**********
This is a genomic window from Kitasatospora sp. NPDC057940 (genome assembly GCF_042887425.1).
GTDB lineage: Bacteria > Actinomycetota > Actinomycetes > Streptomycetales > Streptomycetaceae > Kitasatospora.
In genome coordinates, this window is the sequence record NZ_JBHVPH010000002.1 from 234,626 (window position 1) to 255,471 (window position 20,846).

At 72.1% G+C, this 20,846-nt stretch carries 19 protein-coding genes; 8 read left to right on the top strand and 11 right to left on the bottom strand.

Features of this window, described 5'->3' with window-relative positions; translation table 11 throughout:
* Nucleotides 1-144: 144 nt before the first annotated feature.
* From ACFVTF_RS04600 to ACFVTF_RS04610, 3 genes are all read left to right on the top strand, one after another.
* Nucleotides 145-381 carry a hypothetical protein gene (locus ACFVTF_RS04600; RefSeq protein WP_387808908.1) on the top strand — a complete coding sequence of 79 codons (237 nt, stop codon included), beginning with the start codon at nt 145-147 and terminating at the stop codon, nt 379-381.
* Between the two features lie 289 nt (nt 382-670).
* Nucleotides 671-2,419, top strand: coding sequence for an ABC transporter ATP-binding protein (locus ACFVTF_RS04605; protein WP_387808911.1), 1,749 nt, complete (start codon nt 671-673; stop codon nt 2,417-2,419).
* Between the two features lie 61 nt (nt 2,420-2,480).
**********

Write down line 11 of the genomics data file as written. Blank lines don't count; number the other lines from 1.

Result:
* Between the two features lie 61 nt (nt 2,420-2,480).